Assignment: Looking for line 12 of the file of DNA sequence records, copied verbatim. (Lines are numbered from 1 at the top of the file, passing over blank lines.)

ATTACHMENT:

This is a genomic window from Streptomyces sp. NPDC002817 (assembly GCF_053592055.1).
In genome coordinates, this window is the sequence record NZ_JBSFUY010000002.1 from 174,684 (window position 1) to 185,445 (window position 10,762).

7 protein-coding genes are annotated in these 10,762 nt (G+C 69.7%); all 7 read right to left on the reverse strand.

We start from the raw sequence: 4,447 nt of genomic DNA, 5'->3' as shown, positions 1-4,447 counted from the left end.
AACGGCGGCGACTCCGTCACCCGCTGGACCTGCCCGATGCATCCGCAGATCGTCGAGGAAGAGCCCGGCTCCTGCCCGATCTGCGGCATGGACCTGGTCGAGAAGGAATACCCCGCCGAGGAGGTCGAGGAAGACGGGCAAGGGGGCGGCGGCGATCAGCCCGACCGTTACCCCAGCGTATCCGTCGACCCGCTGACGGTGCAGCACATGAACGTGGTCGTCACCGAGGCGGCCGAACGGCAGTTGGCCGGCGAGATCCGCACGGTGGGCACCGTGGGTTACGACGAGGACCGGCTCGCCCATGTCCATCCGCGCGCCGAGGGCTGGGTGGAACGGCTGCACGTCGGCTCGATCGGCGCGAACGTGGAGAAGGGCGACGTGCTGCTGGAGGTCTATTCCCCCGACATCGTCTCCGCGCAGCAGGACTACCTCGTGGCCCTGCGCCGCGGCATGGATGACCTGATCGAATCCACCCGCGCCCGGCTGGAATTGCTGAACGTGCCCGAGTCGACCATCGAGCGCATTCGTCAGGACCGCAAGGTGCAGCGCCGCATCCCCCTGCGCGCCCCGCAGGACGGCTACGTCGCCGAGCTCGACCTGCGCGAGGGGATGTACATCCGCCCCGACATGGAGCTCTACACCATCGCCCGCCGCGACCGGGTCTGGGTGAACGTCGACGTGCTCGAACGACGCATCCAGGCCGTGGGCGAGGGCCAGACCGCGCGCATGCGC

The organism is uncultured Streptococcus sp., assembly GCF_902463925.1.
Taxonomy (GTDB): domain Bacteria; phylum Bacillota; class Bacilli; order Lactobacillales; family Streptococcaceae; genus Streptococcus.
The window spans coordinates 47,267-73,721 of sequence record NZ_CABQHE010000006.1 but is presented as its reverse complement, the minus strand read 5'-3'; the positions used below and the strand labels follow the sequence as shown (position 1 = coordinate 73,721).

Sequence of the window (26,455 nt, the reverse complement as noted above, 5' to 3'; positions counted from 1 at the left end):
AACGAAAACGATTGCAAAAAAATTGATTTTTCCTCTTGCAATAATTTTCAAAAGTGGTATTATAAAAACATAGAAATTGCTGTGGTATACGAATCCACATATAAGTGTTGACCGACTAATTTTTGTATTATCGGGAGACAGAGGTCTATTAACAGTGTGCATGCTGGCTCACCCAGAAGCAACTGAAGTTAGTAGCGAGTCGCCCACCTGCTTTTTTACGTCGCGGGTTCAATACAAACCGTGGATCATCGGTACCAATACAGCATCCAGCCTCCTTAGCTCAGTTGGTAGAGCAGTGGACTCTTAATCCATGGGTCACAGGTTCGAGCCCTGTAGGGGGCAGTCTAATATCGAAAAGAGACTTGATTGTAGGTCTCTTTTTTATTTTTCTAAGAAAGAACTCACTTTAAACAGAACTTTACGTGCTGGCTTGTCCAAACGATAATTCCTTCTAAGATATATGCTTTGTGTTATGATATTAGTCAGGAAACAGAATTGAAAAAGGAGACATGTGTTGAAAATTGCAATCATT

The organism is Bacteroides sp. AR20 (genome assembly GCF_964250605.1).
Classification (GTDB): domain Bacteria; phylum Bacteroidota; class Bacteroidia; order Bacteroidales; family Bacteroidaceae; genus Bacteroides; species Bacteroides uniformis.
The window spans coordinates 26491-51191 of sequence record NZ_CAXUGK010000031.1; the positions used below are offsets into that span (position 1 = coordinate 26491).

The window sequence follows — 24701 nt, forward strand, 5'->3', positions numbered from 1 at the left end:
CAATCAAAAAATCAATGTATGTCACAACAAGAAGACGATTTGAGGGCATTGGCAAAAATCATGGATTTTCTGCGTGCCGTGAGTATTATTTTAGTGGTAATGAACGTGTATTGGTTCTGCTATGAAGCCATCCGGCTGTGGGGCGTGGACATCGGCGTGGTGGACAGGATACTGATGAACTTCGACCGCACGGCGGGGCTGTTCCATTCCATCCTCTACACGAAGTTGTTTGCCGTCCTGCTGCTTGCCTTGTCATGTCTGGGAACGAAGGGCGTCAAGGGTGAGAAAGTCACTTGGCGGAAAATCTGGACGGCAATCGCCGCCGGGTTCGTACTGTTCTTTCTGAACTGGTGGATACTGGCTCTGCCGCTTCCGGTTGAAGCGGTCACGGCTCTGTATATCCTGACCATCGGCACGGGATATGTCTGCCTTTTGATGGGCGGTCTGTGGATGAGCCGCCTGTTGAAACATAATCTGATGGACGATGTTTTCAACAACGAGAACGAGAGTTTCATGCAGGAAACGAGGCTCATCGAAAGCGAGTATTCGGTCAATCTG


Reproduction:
Classification (GTDB): domain Bacteria; phylum Bacteroidota; class Bacteroidia; order Bacteroidales; family Bacteroidaceae; genus Bacteroides; species Bacteroides uniformis.